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Old 2013-10-09, 18:59   #4
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It may not be a paradox in respect to relativity's axioms,
but if two friends aged at different rates simply because
one traveled and the other didn't that's an apparent paradox.

But isn't the traveled round-trip of fly guy just a zero-total-force
incident, since f=ma and a is a vector too?

How can one explain the timing difference as a consequence of
time dilation, which is a function of velocity, when the total
velocity for the trip is zero?

As I said, the acceleration is more important to consider in
dissolving this paradox.
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Old 2013-10-09, 19:05   #5
chalsall
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Quote:
Originally Posted by davar55 View Post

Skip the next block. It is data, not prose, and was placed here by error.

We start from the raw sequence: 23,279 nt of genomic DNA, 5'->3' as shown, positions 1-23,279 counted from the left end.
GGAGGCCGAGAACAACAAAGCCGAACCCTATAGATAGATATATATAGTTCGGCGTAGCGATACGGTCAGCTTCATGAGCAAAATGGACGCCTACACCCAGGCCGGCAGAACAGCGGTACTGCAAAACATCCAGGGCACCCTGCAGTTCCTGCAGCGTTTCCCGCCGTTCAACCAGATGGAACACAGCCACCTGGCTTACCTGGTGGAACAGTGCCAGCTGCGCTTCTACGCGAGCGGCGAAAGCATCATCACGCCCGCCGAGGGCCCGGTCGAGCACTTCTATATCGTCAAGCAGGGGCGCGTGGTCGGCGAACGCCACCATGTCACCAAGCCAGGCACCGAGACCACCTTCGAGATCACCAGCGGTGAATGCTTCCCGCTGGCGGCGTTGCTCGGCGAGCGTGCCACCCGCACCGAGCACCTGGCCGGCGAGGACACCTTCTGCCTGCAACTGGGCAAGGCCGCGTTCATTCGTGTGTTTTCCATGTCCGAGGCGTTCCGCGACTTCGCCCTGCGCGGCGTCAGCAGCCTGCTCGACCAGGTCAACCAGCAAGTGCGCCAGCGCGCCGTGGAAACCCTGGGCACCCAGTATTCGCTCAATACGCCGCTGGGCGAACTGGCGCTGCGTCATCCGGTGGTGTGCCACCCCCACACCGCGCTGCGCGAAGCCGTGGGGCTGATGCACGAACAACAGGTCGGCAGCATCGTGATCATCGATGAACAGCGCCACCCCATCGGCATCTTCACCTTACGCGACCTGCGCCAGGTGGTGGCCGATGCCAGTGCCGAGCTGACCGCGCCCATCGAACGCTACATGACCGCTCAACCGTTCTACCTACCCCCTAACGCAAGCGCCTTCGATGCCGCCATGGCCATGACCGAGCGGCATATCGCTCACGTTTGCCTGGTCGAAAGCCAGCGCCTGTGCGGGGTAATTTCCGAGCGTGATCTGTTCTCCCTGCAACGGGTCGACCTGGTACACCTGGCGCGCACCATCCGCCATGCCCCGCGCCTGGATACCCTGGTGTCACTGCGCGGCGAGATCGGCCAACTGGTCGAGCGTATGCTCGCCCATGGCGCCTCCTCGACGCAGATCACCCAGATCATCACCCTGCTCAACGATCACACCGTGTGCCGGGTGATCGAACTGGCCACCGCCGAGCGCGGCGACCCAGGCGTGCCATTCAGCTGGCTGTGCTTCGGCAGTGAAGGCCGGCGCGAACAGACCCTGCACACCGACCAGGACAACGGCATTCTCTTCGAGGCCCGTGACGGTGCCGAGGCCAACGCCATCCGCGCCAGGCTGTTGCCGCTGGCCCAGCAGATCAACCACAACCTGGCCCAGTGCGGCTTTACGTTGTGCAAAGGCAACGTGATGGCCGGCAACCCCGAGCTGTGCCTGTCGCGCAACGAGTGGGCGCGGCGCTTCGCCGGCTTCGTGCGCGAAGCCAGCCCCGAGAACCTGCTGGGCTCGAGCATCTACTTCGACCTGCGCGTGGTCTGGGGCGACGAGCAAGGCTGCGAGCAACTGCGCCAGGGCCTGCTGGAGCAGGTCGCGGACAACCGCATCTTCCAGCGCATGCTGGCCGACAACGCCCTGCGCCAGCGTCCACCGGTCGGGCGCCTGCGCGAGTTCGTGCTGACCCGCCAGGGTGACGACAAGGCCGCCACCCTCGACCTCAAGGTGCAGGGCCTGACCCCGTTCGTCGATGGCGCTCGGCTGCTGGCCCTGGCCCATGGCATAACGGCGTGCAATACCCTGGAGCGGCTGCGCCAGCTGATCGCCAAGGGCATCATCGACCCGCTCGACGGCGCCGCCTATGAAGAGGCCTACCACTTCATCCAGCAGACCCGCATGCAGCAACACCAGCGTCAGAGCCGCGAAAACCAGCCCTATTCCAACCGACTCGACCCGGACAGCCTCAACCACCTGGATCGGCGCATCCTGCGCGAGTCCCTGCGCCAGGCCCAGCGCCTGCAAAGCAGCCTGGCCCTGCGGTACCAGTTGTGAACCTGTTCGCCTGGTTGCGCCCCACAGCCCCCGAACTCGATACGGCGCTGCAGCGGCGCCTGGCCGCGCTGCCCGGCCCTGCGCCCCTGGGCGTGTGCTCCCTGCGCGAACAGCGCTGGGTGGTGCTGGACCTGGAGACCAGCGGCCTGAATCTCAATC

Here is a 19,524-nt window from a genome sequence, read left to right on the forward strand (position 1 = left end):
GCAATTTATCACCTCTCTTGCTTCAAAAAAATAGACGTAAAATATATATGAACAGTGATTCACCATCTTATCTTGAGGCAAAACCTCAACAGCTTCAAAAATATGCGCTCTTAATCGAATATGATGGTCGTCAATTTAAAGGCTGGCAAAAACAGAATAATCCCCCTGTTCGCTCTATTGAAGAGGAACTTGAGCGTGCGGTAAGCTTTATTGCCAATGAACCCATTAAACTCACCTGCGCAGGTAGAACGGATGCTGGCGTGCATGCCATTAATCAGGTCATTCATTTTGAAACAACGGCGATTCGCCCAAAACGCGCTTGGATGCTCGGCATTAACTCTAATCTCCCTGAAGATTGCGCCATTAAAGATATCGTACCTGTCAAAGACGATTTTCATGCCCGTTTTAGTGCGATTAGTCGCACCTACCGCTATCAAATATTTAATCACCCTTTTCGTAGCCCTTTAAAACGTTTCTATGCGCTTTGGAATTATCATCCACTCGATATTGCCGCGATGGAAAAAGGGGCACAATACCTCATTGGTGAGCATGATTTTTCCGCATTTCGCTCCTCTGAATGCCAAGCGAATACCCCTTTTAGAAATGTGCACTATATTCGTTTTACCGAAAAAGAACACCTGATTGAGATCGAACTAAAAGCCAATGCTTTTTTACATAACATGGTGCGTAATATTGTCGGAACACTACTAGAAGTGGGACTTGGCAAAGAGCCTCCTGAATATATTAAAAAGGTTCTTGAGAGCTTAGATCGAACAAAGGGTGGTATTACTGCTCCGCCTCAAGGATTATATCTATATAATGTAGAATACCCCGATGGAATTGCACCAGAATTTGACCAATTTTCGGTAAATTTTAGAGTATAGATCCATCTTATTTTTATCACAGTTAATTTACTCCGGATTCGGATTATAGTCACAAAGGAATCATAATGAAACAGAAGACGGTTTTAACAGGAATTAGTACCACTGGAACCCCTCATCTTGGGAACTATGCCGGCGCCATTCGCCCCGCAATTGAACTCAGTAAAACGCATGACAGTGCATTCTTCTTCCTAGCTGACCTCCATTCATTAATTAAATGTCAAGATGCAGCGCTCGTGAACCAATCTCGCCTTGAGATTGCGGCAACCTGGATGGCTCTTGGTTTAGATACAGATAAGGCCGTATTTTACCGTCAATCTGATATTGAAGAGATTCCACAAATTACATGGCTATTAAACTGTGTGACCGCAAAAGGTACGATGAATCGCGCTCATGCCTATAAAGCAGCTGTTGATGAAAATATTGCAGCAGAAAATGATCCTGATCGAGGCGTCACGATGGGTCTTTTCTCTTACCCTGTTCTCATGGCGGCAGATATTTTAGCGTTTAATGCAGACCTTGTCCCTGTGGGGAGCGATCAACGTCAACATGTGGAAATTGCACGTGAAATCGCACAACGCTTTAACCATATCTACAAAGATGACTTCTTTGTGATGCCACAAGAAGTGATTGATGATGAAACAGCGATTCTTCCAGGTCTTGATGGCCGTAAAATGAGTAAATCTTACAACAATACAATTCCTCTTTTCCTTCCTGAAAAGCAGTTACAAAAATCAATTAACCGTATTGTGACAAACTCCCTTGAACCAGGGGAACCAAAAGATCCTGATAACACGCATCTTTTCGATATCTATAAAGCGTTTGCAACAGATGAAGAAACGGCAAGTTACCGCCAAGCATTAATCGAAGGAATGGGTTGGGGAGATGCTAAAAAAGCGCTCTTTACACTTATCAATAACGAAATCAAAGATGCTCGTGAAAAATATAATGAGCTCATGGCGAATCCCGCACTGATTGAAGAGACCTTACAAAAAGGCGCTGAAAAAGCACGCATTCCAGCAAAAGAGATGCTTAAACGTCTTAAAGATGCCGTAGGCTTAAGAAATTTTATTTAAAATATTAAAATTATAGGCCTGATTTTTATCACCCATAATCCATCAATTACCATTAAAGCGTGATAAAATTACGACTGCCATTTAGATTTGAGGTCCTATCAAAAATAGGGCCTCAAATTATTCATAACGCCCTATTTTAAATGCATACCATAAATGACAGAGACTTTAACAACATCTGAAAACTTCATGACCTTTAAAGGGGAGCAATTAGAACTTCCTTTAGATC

How can one explain the timing difference as a consequence of
time dilation, which is a function of velocity, when the total velocity for the trip is zero?
You have read Einstein? Newton?
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Old 2013-10-09, 19:36   #6
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Quote:
Originally Posted by chalsall View Post
You have read Einstein? Newton?
total velocity = total displacement / time

in a round trip, total velocity is zero
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Old 2013-10-09, 19:56   #7
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Quote:
Originally Posted by davar55 View Post
total velocity = total displacement / time